UK Government rejects Nicola Sturgeon's plan for second independence referendum

Written by Tom Freeman on 24 April 2019 in News

Theresa May’s spokesman says UK Government position remains opposed to a sceond independence referendum

Theresa May - PA

The UK Government has rejected First Minister Nicola Sturgeon’s pledge to hold an independence referendum during this parliamentary term.

Sturgeon told MSPs that the Scottish Government will introduce legislation to provide a framework for a referendum before asking Theresa May for a section 30 order to allow Holyrood to hold it.

However, a spokesman for the Prime Minister has told journalists her position has not changed since permission was last sought in 2017.

“As we have been repeatedly clear, Scotland already had an independence referendum in 2014 and voted decisively to remain in the UK,” he said.

“Our position hasn't changed. Both sides agreed to respect the result of the 2014 referendum.”

He added: "Now is the time for the UK to be pulling together."

In a separate statement, Scotland Secretary David Mundell said: “People in Scotland voted decisively in 2014 to remain part of the UK, on a promise that the referendum would settle the issue for a generation.

“Instead of respecting that result, Nicola Sturgeon continues to press for divisive constitutional change when it is clear that most people in Scotland do not want another independence referendum. The UK Government will stand up for them.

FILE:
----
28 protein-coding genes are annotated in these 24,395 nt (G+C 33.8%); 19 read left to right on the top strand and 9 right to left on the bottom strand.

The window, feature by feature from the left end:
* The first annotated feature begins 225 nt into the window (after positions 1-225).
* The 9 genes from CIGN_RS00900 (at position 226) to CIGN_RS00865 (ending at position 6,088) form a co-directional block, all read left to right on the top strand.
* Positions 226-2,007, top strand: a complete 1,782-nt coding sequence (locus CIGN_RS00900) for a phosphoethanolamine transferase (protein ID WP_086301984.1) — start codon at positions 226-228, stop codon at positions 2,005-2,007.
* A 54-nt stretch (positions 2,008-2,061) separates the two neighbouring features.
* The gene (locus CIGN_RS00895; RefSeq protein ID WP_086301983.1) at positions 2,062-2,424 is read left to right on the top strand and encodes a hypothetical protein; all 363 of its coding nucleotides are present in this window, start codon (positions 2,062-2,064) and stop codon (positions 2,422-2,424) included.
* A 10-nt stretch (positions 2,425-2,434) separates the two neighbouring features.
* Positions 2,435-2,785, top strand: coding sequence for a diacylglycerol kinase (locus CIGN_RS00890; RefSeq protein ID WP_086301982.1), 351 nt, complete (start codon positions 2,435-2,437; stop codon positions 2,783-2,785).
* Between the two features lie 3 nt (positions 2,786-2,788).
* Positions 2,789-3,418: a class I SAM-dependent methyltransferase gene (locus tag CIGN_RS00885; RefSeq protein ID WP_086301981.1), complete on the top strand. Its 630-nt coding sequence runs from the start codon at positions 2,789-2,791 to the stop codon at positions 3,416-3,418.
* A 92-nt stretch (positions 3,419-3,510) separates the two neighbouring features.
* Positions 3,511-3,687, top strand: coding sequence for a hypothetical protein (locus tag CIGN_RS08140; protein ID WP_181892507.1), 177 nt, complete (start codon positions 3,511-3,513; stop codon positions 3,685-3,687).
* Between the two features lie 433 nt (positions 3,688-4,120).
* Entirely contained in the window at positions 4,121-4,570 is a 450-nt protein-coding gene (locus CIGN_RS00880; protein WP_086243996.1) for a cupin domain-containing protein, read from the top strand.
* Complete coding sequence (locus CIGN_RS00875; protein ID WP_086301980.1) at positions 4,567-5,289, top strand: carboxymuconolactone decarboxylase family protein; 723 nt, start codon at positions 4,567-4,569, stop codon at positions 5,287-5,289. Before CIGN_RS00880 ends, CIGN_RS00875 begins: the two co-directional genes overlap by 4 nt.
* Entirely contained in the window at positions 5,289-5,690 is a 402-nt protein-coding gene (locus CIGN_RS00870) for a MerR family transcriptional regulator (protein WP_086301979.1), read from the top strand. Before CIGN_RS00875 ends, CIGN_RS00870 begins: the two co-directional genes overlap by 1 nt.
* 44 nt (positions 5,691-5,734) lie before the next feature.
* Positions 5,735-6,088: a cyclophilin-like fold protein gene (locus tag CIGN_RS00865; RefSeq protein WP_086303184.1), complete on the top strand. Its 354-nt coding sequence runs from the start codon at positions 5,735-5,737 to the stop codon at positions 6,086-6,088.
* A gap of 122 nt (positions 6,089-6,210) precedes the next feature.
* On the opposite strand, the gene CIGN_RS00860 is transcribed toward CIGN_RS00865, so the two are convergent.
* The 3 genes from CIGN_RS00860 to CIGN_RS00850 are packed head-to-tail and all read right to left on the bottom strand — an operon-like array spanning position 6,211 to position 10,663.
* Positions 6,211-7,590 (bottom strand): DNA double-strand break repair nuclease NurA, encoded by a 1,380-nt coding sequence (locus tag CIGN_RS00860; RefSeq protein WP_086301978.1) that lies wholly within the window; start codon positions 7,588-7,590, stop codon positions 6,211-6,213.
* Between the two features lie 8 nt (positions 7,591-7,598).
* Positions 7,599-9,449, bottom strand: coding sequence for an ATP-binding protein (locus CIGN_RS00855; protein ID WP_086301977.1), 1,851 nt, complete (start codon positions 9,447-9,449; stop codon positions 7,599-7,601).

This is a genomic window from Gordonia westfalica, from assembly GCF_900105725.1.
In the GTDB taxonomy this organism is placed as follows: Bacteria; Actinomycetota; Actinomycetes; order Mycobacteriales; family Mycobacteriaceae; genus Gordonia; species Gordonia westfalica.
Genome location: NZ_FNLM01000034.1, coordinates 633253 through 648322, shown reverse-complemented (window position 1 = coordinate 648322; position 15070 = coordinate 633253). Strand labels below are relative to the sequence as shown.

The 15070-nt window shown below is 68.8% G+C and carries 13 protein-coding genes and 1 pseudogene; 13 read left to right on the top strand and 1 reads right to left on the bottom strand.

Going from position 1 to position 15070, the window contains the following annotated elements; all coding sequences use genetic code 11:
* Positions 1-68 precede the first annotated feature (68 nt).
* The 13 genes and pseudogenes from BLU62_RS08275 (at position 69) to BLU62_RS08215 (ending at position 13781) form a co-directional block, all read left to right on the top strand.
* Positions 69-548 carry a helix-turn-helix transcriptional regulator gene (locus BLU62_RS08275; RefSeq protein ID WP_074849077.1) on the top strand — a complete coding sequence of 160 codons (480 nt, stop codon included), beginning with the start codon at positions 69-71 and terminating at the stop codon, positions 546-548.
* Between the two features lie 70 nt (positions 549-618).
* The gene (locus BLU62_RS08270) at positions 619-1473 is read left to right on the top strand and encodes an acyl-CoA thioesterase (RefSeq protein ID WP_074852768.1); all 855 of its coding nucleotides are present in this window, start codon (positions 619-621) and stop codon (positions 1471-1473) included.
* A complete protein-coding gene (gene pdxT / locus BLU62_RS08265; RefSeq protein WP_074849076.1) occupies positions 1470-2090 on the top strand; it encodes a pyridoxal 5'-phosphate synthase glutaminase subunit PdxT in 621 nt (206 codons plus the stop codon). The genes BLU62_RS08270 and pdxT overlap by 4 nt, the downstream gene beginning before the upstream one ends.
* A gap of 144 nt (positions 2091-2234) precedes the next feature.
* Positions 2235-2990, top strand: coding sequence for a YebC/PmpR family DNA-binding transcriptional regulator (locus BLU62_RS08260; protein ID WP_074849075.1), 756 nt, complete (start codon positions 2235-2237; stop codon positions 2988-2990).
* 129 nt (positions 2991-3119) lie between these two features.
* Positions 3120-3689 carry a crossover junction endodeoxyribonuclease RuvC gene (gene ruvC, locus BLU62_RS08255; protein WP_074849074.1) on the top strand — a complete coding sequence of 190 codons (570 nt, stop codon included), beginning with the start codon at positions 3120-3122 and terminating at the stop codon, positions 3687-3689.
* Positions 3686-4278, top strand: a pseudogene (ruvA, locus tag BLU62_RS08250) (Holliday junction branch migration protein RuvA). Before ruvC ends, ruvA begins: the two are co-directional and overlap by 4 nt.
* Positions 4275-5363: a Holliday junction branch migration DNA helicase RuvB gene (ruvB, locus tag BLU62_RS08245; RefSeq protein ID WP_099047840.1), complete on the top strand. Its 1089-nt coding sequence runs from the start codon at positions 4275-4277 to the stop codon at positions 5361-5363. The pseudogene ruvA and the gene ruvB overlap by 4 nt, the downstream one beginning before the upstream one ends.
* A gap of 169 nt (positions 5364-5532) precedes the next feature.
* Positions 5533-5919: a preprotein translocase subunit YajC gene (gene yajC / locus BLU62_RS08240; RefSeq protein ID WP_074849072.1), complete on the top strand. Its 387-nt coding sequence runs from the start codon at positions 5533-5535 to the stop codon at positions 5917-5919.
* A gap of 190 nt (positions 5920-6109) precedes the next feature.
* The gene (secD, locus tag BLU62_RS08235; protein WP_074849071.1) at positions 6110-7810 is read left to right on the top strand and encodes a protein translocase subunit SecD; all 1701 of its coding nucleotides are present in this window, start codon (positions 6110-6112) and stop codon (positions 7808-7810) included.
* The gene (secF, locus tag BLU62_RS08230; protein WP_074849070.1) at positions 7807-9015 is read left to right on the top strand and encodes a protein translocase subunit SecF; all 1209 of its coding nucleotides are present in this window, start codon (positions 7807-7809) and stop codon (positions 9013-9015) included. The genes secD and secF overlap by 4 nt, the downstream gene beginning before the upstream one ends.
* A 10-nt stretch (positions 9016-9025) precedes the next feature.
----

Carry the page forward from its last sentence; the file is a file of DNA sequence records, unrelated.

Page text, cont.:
“Nicola Sturgeon needs to listen to the views of the Scottish people and concentrate on improving Scotland’s economy and schools, not continually trying to orchestrate upheaval and division.”

Sturgeon announced the Scottish Government will push for another Scottish independence referendum alongside cross-party talks and a “citizens’ assembly” on alternatives to a “failed and damaging status quo”. 

Responding to questions from Scottish Conservative acting leader Jackson Carlaw earlier, Sturgeon said: “The Scottish Conservatives take the view—and I respect this—that independence is not the right way of fixing what is broken about our current system. If it is not, in their view, let them bring forward the proposals for change that they think are right.”




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